James Connolly Festival returns

The annual James Connolly Festival returns for its seventh year on 3–9 May, bringing together working-class arts, culture, and politics.

This year’s week-long virtual events, recorded at the New Theatre, will include lectures, panel discussions, round-table talks, debate, and performance, covering a wide variety of contemporary and historical topics and themes.

The line-up for 2021 features Lethal Dialect, Donal Fallon (Three Castles Burning), Senator Eileen Flynn, Emmet Kirwan, the COO of Bohemian FC, Dan Lambert, and more.

No question is more topical than privatisation within football. The festival is launched with a discussion hosted by the Bang Bang Café, Phibsborough, chaired by Daniel Lambert of Bohemian FC, on football’s further commercialisation into the hands of corporate ownership, seen most recently with the proposal of a new European “Super League.” We examine the current state of play domestically and pose the question, Can member-owned clubs prosper?

The past number of years have seen a surge in far-right politics and racism in Ireland. Most recently these groups have seized upon the disastrous handling of covid-19 by the Government, as well as a number of racist attacks by Gardaí and members of the public. We welcome speakers including Senator Eileen Flynn and Gloria Nkencho to discuss what shape these reactionary forces have taken and how we can combat them.

Similarly, the lockdown has given weight to the long-established link made between economic crises and gender-based violence. Day 3 will have a round-table discussion between activists and trade unionists, bringing a socialist-feminist analysis to the question of gender violence.

Two panel discussions will take place on the national question. In its centenary year, the historians Fearghal Mac Bhloscaidh and Liz Gillis will delve into the history of the Northern state, recounting this seminal moment in Irish history.

This will be followed by an event titled “Carson’s Crumbling Creation.” Looking at the future of the Six-County entity, Paul Stewart (political scientist) and Eugene McCartan (general secretary, Communist Party of Ireland) will discuss partition, border polls, and what shape a united Ireland could take.

Friday night will present a discussion on “Working in the Arts Post-Covid,” hosted by the Trade Union Left Forum. They will look at an arts industry on its knees, fraught with precarious work and uncertainty. This is immediately followed by a celebration of these artists with a music, spoken-word and poetry session curated by the panellist and artist Emmet Kirwan. The inimitable Dublin rapper Lethal Dialect will also take to the stage, followed by the 2FM DJ Handsome Paddy, who promises a unique set of “local artists’ music only, taking in soul, hip hop and electronic music, tipping the hat to the rich diversity present in the contemporary musical landscape of Ireland.”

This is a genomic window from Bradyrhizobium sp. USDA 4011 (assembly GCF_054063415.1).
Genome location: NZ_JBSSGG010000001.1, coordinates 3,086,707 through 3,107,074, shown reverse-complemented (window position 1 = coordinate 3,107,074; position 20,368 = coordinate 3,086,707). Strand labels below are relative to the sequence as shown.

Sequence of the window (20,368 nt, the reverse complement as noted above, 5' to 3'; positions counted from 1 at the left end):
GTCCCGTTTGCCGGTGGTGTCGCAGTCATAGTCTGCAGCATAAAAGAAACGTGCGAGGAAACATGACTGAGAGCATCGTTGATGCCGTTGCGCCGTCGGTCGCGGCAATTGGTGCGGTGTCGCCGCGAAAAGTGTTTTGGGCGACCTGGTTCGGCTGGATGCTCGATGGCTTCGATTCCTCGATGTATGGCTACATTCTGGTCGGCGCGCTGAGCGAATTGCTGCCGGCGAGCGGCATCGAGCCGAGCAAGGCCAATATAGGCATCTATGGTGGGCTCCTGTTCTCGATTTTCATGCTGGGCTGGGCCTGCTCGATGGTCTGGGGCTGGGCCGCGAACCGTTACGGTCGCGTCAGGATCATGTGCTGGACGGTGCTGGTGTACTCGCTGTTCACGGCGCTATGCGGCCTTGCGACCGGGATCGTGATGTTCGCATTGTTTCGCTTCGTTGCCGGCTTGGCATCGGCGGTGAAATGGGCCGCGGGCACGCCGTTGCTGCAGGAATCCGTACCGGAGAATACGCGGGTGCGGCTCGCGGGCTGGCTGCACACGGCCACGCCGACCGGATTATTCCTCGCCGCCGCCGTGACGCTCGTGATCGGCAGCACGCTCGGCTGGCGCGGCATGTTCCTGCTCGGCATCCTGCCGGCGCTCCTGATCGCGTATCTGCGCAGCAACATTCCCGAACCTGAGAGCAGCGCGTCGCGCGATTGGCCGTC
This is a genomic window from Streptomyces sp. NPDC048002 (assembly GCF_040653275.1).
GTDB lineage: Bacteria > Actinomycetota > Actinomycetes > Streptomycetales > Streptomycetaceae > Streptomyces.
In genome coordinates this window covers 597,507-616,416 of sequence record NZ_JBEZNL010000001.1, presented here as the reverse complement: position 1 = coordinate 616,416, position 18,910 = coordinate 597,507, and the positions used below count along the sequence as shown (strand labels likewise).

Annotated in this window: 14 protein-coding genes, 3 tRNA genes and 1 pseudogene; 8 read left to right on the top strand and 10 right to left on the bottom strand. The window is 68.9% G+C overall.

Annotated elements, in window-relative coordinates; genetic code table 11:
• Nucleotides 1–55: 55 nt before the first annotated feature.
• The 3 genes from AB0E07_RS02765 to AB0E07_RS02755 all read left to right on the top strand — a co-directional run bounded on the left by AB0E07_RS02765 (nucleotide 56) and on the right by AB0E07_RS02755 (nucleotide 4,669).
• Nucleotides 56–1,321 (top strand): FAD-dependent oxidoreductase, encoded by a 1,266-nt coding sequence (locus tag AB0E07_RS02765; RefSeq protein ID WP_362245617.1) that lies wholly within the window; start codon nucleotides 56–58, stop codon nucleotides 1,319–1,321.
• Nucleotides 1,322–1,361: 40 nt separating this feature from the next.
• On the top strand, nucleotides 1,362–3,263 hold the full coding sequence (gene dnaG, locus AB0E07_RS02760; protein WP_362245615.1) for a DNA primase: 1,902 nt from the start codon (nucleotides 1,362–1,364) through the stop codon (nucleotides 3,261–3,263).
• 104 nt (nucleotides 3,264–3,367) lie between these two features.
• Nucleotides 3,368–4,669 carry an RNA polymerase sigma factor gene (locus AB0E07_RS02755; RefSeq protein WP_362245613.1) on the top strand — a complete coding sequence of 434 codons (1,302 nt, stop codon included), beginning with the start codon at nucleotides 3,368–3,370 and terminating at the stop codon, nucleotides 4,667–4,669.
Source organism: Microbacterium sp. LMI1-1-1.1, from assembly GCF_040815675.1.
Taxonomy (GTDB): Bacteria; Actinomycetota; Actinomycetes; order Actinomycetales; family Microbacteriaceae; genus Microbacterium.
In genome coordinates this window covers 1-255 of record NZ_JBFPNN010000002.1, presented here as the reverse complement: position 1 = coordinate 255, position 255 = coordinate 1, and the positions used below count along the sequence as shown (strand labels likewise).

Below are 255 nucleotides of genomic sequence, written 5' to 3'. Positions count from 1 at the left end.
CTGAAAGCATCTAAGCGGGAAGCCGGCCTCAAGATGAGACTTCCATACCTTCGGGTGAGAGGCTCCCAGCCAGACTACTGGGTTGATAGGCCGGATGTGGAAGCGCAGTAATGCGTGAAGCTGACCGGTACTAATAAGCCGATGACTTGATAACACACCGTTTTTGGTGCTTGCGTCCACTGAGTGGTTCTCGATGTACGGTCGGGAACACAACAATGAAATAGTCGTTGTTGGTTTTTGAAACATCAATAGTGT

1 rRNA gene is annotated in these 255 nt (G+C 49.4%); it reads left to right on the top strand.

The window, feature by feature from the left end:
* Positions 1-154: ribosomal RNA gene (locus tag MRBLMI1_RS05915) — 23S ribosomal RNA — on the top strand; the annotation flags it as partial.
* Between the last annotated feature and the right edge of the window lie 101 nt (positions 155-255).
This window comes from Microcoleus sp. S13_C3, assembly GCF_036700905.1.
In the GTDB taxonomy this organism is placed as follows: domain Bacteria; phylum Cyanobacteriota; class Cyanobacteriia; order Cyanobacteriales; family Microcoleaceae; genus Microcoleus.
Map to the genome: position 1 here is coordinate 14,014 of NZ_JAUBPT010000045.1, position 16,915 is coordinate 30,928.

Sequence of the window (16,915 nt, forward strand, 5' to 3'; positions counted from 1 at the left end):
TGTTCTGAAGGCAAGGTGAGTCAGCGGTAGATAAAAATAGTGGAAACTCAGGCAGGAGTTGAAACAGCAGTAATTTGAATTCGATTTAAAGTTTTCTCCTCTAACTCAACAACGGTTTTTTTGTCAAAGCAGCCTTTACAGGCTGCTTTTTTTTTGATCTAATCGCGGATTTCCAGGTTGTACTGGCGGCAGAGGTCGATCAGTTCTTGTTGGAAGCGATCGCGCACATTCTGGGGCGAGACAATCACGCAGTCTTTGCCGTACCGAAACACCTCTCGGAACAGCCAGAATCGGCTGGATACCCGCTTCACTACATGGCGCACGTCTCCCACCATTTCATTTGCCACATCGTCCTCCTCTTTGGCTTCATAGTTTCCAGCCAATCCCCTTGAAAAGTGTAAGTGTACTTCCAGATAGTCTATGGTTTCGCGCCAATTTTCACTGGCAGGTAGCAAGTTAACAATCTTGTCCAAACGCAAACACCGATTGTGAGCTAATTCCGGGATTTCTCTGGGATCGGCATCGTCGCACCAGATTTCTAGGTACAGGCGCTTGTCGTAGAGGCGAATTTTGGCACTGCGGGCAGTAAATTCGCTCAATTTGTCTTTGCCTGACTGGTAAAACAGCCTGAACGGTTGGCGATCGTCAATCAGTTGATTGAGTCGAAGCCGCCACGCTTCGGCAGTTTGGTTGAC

Saturday has the prolific podcaster and historian Donal Fallon join the cast. The host of one of Ireland’s foremost podcasts, Three Castles Burning, Donal sits down with the general secretary of the Communist Party of Ireland, Eugene McCartan. They will look at the history of communism in Ireland through the prism of its oldest radical bookseller, Connolly Books.

The annual James Connolly Memorial Lecture will be given by the world-renowned Indian historian, lecturer and Marxist scholar Vijay Prashad. Vijay will discuss the global crisis facing us in relation to the environment and inequality, looking at the relevance of national struggles in the fight against capitalism and imperialism today.

The festival organiser, Aaron Nolan, said: “We’re delighted that the festival is back, even under different circumstances. We continue to provide a space for healthy debate, discussion, and expression. Through words, music and performance we look at where our society lies and where we want it to go.”

All events will be recorded at the New Theatre in East Essex Street (Temple Bar), Dublin, ensuring the strictest of covid-19 regulations and guidelines, and then streamed on line via the James Connolly Festival’s and Socialist Voice’s digital platforms.